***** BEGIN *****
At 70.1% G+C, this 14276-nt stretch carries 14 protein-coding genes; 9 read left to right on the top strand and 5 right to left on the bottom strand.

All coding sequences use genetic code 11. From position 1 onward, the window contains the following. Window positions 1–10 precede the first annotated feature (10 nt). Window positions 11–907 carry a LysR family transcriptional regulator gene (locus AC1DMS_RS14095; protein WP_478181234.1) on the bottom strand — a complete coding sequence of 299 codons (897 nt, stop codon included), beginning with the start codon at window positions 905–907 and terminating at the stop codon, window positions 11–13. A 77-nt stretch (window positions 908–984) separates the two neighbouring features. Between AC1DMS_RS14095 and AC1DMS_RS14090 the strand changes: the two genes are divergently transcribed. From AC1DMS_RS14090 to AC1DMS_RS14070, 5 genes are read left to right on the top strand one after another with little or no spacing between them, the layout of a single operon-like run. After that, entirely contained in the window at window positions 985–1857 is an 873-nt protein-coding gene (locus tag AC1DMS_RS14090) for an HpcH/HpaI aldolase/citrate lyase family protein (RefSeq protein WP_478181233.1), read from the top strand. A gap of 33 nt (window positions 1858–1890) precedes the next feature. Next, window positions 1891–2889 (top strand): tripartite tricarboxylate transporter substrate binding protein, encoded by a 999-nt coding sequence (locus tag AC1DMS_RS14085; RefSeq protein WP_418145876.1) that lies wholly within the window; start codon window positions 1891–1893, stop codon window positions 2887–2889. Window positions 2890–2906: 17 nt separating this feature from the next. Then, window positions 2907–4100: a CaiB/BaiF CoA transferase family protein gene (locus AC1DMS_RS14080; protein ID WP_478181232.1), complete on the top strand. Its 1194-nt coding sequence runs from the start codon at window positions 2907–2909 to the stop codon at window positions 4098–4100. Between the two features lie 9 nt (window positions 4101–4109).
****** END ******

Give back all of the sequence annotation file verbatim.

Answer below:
At 70.1% G+C, this 14276-nt stretch carries 14 protein-coding genes; 9 read left to right on the top strand and 5 right to left on the bottom strand.

All coding sequences use genetic code 11. From position 1 onward, the window contains the following. Window positions 1–10 precede the first annotated feature (10 nt). Window positions 11–907 carry a LysR family transcriptional regulator gene (locus AC1DMS_RS14095; protein WP_478181234.1) on the bottom strand — a complete coding sequence of 299 codons (897 nt, stop codon included), beginning with the start codon at window positions 905–907 and terminating at the stop codon, window positions 11–13. A 77-nt stretch (window positions 908–984) separates the two neighbouring features. Between AC1DMS_RS14095 and AC1DMS_RS14090 the strand changes: the two genes are divergently transcribed. From AC1DMS_RS14090 to AC1DMS_RS14070, 5 genes are read left to right on the top strand one after another with little or no spacing between them, the layout of a single operon-like run. After that, entirely contained in the window at window positions 985–1857 is an 873-nt protein-coding gene (locus tag AC1DMS_RS14090) for an HpcH/HpaI aldolase/citrate lyase family protein (RefSeq protein WP_478181233.1), read from the top strand. A gap of 33 nt (window positions 1858–1890) precedes the next feature. Next, window positions 1891–2889 (top strand): tripartite tricarboxylate transporter substrate binding protein, encoded by a 999-nt coding sequence (locus tag AC1DMS_RS14085; RefSeq protein WP_418145876.1) that lies wholly within the window; start codon window positions 1891–1893, stop codon window positions 2887–2889. Window positions 2890–2906: 17 nt separating this feature from the next. Then, window positions 2907–4100: a CaiB/BaiF CoA transferase family protein gene (locus AC1DMS_RS14080; protein ID WP_478181232.1), complete on the top strand. Its 1194-nt coding sequence runs from the start codon at window positions 2907–2909 to the stop codon at window positions 4098–4100. Between the two features lie 9 nt (window positions 4101–4109).